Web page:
Applicants with an MD degree must pass the U.S. Medical Licensing Examination (USMLE), while those with a DO degree must complete the Comprehensive Osteopathic Medical Licensing Examination (COMLEX).

Upon attainment of your license, you would next begin a three-year residency program in either anatomical or clinical pathology. There are around 145 accredited programs nationwide. You can also opt to train in a combined four-year program in anatomical and clinical pathology (AP/CP).

Upon the completion of residency, most pathologists will obtain board certification from the American Board of Pathology (ABP) by passing a written and practical exam. Those who do tend to have more job opportunities.

ABP certification must be renewed every 10 years, during which time you must maintain a certain number of study hours by participating in accredited continuing medical education (CME) programs.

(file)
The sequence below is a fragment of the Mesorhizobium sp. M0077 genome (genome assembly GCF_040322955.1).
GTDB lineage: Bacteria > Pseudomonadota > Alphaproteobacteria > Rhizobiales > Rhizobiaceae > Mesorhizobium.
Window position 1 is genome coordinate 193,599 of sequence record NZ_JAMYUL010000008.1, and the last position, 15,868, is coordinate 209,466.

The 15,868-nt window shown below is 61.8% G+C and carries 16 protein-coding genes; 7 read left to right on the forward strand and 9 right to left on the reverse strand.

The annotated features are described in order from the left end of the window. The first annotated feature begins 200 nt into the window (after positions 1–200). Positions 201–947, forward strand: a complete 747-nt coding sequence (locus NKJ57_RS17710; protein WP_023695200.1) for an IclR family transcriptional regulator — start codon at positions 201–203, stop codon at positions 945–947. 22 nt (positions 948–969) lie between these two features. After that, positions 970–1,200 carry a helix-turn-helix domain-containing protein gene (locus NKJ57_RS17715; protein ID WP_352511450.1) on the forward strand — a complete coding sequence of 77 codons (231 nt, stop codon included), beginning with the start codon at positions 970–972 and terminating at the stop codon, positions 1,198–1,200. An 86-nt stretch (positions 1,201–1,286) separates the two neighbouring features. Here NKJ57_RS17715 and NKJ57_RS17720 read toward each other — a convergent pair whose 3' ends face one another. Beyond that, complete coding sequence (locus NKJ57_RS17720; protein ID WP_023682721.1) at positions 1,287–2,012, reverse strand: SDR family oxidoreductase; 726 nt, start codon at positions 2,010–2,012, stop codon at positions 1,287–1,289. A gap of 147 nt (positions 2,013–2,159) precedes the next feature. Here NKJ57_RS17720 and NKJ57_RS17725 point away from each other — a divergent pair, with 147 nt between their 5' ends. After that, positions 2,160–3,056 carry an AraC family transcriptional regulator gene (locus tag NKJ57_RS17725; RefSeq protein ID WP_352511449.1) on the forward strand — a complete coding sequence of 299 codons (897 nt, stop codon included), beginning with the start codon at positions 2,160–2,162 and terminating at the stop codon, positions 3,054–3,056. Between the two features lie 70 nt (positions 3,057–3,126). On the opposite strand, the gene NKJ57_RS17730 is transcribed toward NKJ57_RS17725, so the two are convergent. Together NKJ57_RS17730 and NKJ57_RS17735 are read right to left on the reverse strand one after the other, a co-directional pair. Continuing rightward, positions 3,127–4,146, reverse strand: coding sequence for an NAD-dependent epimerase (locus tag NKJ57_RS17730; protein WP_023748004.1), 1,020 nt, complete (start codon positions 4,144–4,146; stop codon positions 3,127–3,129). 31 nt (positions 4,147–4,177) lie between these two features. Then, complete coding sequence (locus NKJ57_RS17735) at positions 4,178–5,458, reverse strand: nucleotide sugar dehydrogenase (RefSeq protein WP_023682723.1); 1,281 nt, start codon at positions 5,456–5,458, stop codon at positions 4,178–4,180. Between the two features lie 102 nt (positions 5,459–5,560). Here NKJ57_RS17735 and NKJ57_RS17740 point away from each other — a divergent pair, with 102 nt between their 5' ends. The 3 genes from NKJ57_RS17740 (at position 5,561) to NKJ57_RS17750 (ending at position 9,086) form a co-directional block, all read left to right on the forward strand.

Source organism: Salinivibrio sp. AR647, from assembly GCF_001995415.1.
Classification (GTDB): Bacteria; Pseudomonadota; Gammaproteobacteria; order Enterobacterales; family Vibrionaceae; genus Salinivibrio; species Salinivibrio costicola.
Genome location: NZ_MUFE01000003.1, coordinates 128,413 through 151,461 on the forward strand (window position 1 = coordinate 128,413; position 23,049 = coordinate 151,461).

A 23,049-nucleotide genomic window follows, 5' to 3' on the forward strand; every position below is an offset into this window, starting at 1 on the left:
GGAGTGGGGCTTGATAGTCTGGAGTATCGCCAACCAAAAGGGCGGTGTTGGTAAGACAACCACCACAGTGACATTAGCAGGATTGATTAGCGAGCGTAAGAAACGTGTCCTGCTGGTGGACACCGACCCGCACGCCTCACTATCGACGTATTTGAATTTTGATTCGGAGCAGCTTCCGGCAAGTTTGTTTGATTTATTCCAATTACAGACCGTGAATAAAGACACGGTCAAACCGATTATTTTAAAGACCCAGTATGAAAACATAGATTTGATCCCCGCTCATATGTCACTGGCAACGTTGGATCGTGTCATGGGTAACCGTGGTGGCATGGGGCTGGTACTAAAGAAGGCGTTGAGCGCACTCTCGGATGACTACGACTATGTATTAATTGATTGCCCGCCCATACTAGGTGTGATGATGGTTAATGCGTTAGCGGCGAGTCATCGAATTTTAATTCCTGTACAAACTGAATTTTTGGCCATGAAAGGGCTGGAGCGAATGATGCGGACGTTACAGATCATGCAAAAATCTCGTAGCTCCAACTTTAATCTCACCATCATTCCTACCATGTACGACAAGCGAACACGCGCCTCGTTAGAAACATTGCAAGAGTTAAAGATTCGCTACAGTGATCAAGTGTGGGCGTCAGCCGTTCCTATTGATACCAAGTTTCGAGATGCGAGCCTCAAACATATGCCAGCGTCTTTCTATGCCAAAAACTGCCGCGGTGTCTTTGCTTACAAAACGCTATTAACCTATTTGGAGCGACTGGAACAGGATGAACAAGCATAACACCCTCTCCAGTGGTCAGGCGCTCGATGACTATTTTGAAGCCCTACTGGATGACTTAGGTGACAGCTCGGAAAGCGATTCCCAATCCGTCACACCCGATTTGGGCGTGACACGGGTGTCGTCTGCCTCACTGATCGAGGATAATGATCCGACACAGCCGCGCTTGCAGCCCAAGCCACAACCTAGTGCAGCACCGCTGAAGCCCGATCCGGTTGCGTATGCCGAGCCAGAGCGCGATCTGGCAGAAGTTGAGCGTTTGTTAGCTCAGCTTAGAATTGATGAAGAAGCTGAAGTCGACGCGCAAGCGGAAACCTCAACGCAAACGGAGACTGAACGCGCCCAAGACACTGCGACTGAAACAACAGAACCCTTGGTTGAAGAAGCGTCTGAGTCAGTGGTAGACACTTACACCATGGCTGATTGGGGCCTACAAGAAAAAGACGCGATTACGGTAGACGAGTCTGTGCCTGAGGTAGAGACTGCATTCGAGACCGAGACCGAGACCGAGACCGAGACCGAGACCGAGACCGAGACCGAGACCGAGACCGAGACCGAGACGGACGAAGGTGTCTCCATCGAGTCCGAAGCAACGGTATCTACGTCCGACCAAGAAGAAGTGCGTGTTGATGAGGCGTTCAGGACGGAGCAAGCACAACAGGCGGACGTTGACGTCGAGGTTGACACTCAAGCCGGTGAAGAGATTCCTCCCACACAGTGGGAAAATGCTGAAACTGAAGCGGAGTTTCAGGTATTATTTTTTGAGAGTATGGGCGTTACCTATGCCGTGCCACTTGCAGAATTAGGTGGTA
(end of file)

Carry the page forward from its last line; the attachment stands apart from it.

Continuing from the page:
A Word From Verywell

If you are considering a career in pathology, the job prospects appear excellent given the ongoing shortage of practitioners in all fields of practice. According to a 2018 study in Academic Pathology, there will likely be an acute gap in filling positions by 2030 as more and more senior pathologists reach retirement age.

Pathology is generally less stressful than other medical professions since you don't see patients and work relatively normal office hours. As such, the job can afford a pathologist a better work-life balance along with respectable remuneration.

According to the annual Medscape Pathologist Compensation Report, medical pathologists earned an average salary of $286,000 in 2018. Those who operated a private or group practice had an earning potential closer to $375,000.

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  1. Petriceks, A. and Salmi, D. Trends in Pathology Grad Programs and Positions, 2001 to 2017. Acad Pathol. 2018 Jan-Dec; 5:2374289518765457. DOI: 10.1177/2374289518765457.